Last year, we were warned. The sugar industry was unwilling to let sales drop, just because its product helped make people obese and diabetic. Posts like this became more frequent. It wasn’t just about the dangers of too much sugar–it was about how to distract the American consumer from those dangers. And where did the sugar lords go to learn how to carry out this deception? As Kristina Bravo, of TakePart found, they went to the most experienced, best financed, slickest dressers of wolves in sheeps’ clothing out there: Big Tobacco. Cast doubt on the science with the most pliable experts that boatloads of money can buy. Give them their industry-serving talking points. Make fun of the “worry warts” who took the warnings of danger seriously.
Ms. Bravo quotes a University of California professor of pediatrics, who has found that the “food industry knows that when they add [sugar] to food, you buy more. They don’t add it for any other reason. You can’t tell how much sugar has been added, and the food industry wants it that way.” Sound familiar? It should. Just replace the word “sugar” with “nicotine,” and the fond memories should come flooding back.
Well, the warnings have turned out to be prescient. In today’s New York Times (August 10, 2015) is an article entitled, “Coca-Cola Funds Scientists Who Shift Blame for Obesity Away From Bad Diets.” Coke has put together a team of scientists to preach the message: “To maintain a healthy weight, get more exercise and worry less about cutting calories.” But many health experts warn that this message is misleading, that it works to deflect the role of Coke and its ilk in the spread of obesity and Type 2 diabetes, and that Coke is cynically trying to convince us that exercise can offset a poor, sugar-filled diet, even though most studies show that exercise “has only minimal impact on weight compared with what people consume.” This is more sophisticated stuff than just making fun of former NYC Mayor Michael Bloomberg’s “nanny state” of regulated soft drinks.
Why is it important to be wary of Big Sugar’s effort to emulate Big Tobacco? Because like Big Tobacco, which has lost the trust of anyone who knows about its role in creating tort reform, Big Sugar has lots to hide, and lots at stake, financially, if it fails in that effort. For example, something you are unlikely to hear about from Big Sugar is that academic scientists who publish in, say, The Journal of Diabetes Science and Technology, have found several troubling connections between the consumption of sugar and Alzheimer’s disease. But why worry about that when you’ll be too confused to remember much of anything at all about your eating history?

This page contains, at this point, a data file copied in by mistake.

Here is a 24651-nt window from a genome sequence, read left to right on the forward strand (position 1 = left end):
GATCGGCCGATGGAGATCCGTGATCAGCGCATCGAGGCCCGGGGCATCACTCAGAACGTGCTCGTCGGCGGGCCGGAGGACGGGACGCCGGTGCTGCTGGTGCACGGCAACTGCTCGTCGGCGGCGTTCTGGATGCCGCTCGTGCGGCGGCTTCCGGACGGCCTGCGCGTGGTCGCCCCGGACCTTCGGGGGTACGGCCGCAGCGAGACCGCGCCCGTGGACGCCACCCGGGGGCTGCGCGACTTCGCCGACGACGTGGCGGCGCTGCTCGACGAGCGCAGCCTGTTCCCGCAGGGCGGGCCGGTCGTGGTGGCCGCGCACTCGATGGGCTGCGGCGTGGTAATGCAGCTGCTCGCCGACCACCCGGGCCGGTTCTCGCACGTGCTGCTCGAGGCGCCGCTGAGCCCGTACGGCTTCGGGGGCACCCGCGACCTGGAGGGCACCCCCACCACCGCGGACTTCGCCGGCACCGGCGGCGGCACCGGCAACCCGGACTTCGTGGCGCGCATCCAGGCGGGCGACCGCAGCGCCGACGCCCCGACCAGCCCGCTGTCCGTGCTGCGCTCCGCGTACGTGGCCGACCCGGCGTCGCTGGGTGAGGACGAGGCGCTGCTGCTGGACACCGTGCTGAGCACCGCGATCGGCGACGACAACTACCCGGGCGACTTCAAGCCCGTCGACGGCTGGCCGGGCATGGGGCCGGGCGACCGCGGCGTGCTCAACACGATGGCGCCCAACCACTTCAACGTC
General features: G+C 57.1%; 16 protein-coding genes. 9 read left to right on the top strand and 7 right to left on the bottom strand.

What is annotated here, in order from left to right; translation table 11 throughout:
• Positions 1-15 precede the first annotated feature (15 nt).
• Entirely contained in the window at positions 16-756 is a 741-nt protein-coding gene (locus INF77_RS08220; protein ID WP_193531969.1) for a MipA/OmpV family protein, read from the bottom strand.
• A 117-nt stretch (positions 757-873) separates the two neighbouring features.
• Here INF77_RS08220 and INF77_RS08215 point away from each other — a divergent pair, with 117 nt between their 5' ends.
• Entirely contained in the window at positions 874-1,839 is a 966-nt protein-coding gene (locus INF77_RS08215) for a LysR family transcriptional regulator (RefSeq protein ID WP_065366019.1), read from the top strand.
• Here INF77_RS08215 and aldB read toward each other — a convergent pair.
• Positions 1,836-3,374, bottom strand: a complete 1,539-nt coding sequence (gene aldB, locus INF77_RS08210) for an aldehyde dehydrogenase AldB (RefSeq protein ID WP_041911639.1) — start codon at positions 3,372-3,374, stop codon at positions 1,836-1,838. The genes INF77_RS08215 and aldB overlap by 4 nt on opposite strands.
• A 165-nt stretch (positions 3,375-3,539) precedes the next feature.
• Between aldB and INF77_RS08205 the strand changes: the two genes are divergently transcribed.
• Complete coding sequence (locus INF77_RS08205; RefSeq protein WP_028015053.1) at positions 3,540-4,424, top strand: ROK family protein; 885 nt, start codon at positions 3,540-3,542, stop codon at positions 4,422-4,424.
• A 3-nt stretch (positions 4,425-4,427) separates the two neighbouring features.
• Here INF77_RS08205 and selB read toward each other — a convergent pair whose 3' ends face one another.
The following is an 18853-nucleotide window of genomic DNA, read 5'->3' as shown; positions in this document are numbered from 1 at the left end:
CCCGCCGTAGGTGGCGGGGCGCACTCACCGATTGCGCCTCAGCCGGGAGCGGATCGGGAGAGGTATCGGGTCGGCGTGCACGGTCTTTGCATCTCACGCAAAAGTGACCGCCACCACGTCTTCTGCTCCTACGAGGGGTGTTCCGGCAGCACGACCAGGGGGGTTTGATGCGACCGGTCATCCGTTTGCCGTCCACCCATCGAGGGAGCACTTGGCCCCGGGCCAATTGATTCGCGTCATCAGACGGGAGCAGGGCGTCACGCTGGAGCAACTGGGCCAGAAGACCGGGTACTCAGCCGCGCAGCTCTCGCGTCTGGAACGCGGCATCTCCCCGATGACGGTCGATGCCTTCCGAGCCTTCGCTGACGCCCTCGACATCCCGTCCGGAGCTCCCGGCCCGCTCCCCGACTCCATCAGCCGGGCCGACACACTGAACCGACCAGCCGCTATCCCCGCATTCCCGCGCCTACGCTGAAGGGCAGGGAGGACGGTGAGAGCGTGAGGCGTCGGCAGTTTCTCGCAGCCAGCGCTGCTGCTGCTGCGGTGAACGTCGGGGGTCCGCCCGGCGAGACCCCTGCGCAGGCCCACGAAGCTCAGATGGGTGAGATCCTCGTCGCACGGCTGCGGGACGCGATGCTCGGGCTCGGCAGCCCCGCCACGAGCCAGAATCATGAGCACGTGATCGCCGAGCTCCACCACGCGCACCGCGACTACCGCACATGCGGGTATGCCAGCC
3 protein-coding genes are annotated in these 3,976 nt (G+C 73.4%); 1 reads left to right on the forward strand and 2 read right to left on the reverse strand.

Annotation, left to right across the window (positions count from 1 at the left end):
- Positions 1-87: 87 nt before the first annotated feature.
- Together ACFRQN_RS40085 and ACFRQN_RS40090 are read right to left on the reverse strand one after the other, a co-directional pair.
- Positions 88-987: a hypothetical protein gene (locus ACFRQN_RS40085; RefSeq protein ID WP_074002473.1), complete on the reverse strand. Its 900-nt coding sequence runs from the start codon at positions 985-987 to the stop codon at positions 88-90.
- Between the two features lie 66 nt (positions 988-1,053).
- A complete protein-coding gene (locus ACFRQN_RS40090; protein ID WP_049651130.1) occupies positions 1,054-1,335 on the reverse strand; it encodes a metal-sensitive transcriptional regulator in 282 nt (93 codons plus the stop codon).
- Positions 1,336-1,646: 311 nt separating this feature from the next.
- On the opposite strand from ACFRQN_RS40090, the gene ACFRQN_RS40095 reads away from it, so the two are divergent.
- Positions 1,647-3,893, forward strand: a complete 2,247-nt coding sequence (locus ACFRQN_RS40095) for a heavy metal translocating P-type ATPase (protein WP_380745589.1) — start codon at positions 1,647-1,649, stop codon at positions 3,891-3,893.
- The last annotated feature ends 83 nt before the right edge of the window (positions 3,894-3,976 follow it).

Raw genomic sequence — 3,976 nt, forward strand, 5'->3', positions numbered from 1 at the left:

I am not a religious officiant. I have never become a Universal Life Minister, even for a day to marry close friends. But I know this: when you married folks promised to stand by him or her “in sickness and in health,” there were unspoken limits in that phrase. For instance, if you were a young man fresh out of law school, slinging files for a district attorney, Legal Aid, or Corp. Counsel, because you knew you had to be a trial lawyer, you were in no way committing to prosecute a medical malpractice case on your young bride’s behalf, in case she was ever a victim of medical negligence, and in case you became a plaintiff’s medical malpractice lawyer. All you had agreed to, realistically, was to remain patient enough not to run away to Vegas with that Twin Peaks waitress after your wife’s third week of intestinal flu, which also made her very bitchy.
Unfortunately, not every married lawyer experiences this kind of free thinking. An attorney named Peter M. Zirbes is apparently one who felt constrained to represent his wife recently, in Suffolk County Supreme Court, when she lost vision in one eye as a result of alleged malpractice during a catheterization procedure.The trial is not over, but the defense attorneys moved to disqualify Mr. Zirbes from continuing to represent his wife, based on their belief that Mr. Zirbes had had discussions with the defendant doctors about the risks and benefits of the procedure performed on Mr. Zirbes’s wife, the plaintiff. Therefore, they viewed him as a witness in the case.